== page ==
Information Note on the Court’s case-law 262
Judgment 3.5.2022 [Section IV]
Ineffective domestic judicial remedies for complaints as to inadequate conditions of detention: violation
Facts – The applicant was held in pre-trial detention for approximately a year and a half. He alleged that the cells in the prison were overcrowded and that there were a number of other inadequacies in detention conditions.
At domestic level, the applicant lodged a complaint with the General Jurisdiction Court of a district (“the District Court”), asking them to acknowledge and put an end to the ongoing violation of his rights under Article 3 resulting from his detention conditions, and to provide compensation in respect of non-pecuniary damage. His complaint was dismissed for being outside the competence of the District Court, and that the matter fell rather within the competence of the Administrative Court. On appeal, the Civil Court of Appeal quashed the decision against the applicant, reasoning that the applicant’s application had raised criminal-law matters which came within the scope of the courts of general jurisdiction, whereas the District Court had examined it under the rules of civil procedure. Subsequently, the District Court again declared the applicant’s application inadmissible under the rules of civil procedure. The applicant appealed unsuccessfully up to the Court of Cassation.
Law – Article 13 in conjunction with Article 3:
The Government had argued that the applicant had failed to exhaust domestic remedies. The issue was closely linked to the merits of the applicant’s complaint that he had not had at his disposal an effective remedy for his complaint under Article 3 regarding the alleged inadequate conditions of his detention. The Court therefore joined the Government’s objection to the merits of the complaint under Article 13.
The Court had previously rejected objections of non-exhaustion raised by the Armenian Government in cases concerning inadequate conditions of detention (Kirakosyan v. Armenia; Gaspari v. Armenia). In the present case, the Government had raised a new ground for its objection, mainly based on the argument that, by submitting a civil claim instead of instituting administrative or criminal proceedings, the applicant had made use of a clearly futile remedy. The Government, however, had failed to submit any argument or evidence regarding the effectiveness of those remedies in respect of the applicant’s particular complaints:
Firstly, it was not clear what result could have been achieved in the applicant’s situation by applying to a judicial authority, whether administrative or criminal, against the penitentiary service and the prison authority, considering that the issues raised had apparently been of a structural nature. The Government had failed to explain the scope of such potential judicial review and the kind of redress the applicant could have obtained had he pursued any of those remedies, in particular, any preventive and compensatory measures that the courts could have ordered. They had neither referred to any specific domestic rules nor provided any examples of domestic judicial decisions taken in relevantly similar cases.
Secondly, there had been confusion in domestic law and practice at the material time as to which procedure – administrative or criminal – had to be pursued when lodging complaints against penitentiary authorities, with disagreement on the matter between the District Court and Court of Appeal. The Government had also referred to both remedies without, however, clarifying which of the two had been applicable to the applicant’s case. That ambiguity had been acknowledged in 2019 by the Constitutional Court, which had called for legislative amendments in order to resolve the issue and, pending such changes, had assigned such cases, with some exceptions, to the Administrative Court. The remedies referred to had therefore, in addition, lacked the requisite clarity at the material time.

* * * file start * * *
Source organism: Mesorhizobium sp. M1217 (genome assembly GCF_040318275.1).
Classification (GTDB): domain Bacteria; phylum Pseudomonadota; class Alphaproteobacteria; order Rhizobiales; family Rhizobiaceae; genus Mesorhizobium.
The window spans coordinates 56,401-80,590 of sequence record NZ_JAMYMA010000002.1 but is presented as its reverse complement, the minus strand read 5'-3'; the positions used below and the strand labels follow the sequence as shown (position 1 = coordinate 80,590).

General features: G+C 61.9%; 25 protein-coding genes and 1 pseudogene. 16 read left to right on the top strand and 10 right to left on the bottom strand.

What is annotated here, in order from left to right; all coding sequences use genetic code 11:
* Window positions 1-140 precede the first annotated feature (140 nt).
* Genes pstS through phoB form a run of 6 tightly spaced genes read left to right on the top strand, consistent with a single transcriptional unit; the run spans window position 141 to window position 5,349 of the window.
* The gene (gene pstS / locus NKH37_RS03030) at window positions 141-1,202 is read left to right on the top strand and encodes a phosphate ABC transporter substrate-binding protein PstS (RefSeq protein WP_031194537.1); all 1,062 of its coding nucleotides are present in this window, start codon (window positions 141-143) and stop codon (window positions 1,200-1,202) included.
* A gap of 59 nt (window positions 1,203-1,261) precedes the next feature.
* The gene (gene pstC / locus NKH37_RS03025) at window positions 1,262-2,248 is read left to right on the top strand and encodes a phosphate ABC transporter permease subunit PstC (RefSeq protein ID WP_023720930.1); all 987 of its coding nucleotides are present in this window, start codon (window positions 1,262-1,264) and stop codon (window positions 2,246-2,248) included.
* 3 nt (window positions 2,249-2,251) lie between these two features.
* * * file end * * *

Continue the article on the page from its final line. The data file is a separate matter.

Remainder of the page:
Thirdly, the Government’s argument that the applicant had had to apply to the Constitutional Court, in order to have his claim subsequently examined by the Administrative Court, could not be accepted. The Court had previously held that the constitutional remedy was generally not considered as a domestic remedy to be exhausted due to the specificities of the judicial role of the Armenian Constitutional Court (see Gevorgyan and Others v. Armenia (dec.)) and there was no reason to depart from that conclusion in the present case.
For those reasons, none of the judicial review proceedings indicated by the Government had provided an effective domestic remedy for the applicant’s complaints regarding the allegedly inadequate conditions of detention, had been available both in theory and in practice, and been capable of preventing the continuation of the alleged violation and, if necessary, providing compensation for the damage sustained, as required by Article 13.
Conclusion: Preliminary objection dismissed; violation (unanimously).
The Court also held, unanimously, that there had been a violation of Article 3 (substantive aspect), in that the cumulative effects of the applicant’s conditions of detention, including the amount of personal space accorded to him, had amounted to degrading treatment.
Article 41: EUR 3,900 in respect of non-pecuniary damage.
(See also Kirakosyan v. Armenia, 31237/03, 2 December 2008; Gaspari v. Armenia, 44769/08, 20 September 2018; Gevorgyan and Others v. Armenia (dec.), 66535/10, 14 January 2020)